This particular discussion is not necessarily about the ramifications of social media however, but moreso about what you lose by blindly staring at your phone screen at all times.

Instead of being in the present moment…actually experiencing whatever was happening, I was always somewhere else.  Instead of just enjoying and accepting what was happening now, there was always some absurd impulse of “I need to post this!” “Snapchat this!”

Perhaps much worse than the social media aspect, was the ordinary photo snapping psychosis.

It took me an entire YEAR of gradual work in my spare time to clean out bullshit photos from all of my digital storage areas.  Virtually all of these photos had been taken on one of countless trips across the country or trips to the store.

There were photos of ‘funny’ misspelled signs, photos of random buildings out of focus, and….dear lord please don’t make me relive this self-imposed hell.

In total, I deleted at least 40,000 worthless photos of bullshit. I still have several thousand that are at least reasonably meaningful.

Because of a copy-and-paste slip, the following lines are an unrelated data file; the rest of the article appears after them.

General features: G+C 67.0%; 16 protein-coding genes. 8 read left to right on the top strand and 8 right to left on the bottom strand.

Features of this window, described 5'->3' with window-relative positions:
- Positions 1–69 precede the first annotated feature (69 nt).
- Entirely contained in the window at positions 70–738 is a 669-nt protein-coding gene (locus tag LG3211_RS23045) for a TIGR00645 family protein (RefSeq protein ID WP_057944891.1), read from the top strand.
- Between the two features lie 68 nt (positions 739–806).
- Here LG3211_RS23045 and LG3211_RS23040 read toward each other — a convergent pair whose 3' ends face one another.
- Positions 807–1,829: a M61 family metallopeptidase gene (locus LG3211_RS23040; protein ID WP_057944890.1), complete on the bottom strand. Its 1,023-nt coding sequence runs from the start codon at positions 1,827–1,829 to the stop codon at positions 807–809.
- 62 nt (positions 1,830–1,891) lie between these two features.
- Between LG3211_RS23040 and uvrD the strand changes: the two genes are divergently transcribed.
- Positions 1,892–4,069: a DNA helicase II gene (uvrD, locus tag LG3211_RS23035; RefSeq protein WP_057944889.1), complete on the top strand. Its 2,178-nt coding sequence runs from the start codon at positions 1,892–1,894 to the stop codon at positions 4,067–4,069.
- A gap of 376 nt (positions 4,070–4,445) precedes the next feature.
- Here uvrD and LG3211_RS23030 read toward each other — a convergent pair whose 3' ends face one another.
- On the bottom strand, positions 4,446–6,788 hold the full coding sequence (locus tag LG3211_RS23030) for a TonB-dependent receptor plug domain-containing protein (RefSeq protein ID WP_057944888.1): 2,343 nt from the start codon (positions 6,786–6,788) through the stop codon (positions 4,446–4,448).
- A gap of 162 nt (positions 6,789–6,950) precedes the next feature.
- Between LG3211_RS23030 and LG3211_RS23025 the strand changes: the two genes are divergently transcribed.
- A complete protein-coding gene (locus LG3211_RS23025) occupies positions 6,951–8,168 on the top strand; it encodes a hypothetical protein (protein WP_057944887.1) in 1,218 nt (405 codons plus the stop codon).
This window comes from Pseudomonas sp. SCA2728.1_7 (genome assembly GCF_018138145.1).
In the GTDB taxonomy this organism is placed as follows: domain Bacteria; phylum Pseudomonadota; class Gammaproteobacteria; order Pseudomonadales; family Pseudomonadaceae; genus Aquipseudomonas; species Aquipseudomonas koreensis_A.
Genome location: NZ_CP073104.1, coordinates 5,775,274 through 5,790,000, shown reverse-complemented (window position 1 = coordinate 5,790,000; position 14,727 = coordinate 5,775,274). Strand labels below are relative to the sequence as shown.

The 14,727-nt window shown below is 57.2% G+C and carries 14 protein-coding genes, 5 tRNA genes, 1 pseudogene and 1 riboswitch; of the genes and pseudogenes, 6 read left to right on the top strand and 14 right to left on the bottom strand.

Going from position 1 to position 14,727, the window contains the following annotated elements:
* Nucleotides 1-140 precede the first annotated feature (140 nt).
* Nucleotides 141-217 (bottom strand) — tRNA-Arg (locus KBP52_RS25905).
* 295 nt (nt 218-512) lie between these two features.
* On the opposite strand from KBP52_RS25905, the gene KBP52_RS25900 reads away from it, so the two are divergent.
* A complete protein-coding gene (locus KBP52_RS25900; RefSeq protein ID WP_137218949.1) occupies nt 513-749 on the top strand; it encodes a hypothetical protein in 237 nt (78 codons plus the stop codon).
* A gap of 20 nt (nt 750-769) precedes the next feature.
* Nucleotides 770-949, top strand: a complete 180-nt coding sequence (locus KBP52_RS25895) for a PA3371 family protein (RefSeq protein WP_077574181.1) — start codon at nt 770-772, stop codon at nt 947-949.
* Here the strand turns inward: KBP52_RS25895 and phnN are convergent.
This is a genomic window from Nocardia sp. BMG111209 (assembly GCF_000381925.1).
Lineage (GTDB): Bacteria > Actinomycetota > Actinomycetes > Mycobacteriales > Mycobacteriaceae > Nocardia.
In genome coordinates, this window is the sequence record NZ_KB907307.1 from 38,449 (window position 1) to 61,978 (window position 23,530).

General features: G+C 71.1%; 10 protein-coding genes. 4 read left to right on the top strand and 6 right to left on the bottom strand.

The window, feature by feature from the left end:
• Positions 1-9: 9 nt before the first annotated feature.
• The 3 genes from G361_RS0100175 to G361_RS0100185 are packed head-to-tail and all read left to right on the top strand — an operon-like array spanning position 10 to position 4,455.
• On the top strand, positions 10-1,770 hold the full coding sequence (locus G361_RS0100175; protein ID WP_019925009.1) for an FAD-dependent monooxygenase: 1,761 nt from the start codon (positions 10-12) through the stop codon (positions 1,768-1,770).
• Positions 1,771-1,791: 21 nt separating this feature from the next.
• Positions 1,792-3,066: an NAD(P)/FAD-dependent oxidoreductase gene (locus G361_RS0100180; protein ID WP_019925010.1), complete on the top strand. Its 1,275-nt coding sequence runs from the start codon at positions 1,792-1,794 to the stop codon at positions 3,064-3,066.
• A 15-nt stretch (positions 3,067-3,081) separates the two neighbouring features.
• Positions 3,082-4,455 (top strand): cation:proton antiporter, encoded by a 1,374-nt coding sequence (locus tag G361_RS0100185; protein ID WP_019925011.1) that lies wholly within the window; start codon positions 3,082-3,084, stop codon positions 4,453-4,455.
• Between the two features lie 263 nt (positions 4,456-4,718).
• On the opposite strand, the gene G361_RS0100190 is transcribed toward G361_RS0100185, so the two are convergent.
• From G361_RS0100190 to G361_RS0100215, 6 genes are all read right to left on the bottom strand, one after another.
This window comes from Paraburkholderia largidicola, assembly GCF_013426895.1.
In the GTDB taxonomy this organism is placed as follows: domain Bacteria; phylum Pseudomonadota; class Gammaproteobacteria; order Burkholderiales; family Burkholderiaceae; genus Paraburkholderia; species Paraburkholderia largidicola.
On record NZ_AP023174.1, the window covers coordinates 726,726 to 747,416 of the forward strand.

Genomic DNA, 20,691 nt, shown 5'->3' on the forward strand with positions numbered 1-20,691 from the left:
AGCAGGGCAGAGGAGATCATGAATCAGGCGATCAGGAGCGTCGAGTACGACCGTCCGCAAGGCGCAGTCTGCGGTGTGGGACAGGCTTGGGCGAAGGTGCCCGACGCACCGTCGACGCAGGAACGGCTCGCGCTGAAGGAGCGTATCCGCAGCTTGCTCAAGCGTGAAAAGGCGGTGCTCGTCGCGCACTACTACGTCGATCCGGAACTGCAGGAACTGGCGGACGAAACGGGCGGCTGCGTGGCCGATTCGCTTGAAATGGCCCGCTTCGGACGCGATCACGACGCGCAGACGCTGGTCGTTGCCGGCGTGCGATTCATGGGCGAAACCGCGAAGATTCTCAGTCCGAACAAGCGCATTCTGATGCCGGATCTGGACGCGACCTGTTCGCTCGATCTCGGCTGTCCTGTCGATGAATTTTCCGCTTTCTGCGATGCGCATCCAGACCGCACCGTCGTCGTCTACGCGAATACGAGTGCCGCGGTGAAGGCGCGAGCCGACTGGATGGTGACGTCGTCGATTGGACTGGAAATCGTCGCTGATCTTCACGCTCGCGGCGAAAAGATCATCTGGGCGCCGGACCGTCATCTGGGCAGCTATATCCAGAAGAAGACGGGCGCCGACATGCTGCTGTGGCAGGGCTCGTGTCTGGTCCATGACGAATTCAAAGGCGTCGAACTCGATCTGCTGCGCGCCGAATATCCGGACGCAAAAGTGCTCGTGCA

You probably are not this insane, but perhaps you suffer from similar issues of technological indulge.  I do not know.

I just love taking photos, I have since I was five years old.  The problem is smartphones have made it incredibly easy to value quantity over quality.

Instead of taking the time to just focus and take ONE GOOD PHOTO, you end up hitting the shutter button ten times for something that isn’t even worth a photo in the first place.

Digital media is extremely fast (even when you are screaming bloody murder profanities at it for being too slow) It also provides the illusion that storage is unlimited and without consequences.

It’s exceptionally easy to take several hundred photos over the course of a few months and forget about them, only to upload them to the computer or cloud later on.

Nevertheless, I continued doing this over the course of a few years, during which time I was either working overtime or taking one of dozens of cross country trips.

One day I finally came to the mortifying realization that I had tens of thousands of photos from every place I had ever visited, along with all of the people I met or stalked and every weird sign or who knows what I came across.  They were all just scattered about on the computer.  I immediately had to acquire alcohol to alleviate the situation.